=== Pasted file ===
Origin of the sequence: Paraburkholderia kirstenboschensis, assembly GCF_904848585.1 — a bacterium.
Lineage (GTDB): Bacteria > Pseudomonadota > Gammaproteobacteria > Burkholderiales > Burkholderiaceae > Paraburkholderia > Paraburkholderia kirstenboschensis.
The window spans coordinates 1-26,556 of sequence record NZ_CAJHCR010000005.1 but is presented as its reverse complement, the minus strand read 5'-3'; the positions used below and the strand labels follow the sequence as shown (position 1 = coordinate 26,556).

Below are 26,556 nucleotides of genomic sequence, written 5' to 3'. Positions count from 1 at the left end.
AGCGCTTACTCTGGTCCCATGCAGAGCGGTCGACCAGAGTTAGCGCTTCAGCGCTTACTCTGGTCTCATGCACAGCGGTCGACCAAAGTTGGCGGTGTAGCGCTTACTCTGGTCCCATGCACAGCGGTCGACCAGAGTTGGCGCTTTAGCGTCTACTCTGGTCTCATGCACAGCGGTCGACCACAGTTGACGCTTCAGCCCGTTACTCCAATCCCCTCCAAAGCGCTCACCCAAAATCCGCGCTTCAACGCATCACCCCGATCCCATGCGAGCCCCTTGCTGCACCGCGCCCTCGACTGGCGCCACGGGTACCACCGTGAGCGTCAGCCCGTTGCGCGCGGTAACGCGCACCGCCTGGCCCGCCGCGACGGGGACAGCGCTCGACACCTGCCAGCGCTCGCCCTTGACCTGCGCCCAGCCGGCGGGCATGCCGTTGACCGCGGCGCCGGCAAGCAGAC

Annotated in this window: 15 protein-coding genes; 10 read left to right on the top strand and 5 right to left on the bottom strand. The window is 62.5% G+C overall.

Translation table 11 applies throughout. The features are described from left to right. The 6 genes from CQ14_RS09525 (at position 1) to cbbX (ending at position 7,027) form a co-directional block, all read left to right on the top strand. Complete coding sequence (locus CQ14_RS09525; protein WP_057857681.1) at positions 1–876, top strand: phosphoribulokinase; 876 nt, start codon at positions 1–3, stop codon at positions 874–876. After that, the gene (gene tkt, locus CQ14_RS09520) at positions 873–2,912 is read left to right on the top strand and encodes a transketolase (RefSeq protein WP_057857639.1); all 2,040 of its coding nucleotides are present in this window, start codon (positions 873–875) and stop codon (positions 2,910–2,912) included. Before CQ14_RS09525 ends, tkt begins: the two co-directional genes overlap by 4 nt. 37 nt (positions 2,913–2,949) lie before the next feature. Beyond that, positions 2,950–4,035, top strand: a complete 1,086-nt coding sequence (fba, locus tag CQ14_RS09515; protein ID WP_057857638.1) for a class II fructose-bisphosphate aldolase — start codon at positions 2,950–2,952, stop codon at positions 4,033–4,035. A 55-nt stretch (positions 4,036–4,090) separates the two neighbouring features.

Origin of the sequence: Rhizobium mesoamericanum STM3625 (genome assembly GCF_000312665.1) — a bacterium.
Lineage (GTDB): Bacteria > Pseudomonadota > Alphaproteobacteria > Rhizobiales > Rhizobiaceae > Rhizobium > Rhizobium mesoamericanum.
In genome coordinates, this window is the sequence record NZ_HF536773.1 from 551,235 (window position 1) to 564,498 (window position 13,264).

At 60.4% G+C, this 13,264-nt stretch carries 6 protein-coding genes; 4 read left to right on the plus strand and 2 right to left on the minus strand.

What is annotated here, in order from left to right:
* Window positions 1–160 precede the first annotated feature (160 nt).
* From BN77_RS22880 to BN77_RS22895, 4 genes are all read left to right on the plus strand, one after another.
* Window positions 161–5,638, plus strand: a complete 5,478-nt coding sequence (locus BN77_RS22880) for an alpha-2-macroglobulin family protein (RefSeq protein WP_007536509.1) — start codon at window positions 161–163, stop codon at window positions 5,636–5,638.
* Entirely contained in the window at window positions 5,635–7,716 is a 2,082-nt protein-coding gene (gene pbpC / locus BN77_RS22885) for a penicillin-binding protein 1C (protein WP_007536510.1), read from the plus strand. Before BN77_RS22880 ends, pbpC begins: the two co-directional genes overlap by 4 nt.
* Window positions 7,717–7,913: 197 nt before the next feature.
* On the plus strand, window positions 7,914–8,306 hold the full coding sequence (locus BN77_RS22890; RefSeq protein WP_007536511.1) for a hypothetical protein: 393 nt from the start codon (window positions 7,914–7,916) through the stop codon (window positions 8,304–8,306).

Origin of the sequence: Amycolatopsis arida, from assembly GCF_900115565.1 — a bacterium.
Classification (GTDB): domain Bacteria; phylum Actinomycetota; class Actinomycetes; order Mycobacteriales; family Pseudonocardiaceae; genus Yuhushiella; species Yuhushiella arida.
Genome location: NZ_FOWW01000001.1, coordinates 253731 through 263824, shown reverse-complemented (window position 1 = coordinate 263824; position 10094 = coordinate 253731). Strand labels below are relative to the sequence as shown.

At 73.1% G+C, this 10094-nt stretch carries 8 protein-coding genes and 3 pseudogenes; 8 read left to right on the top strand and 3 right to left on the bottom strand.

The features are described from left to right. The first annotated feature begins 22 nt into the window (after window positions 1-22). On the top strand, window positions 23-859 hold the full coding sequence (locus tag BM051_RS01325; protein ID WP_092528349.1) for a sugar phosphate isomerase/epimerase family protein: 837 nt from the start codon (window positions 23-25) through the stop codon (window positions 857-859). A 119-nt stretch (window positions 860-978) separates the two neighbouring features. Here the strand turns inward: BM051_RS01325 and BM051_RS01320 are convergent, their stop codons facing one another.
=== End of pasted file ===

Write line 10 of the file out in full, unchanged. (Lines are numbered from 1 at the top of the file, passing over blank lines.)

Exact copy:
In genome coordinates, this window is the sequence record NZ_HF536773.1 from 551,235 (window position 1) to 564,498 (window position 13,264).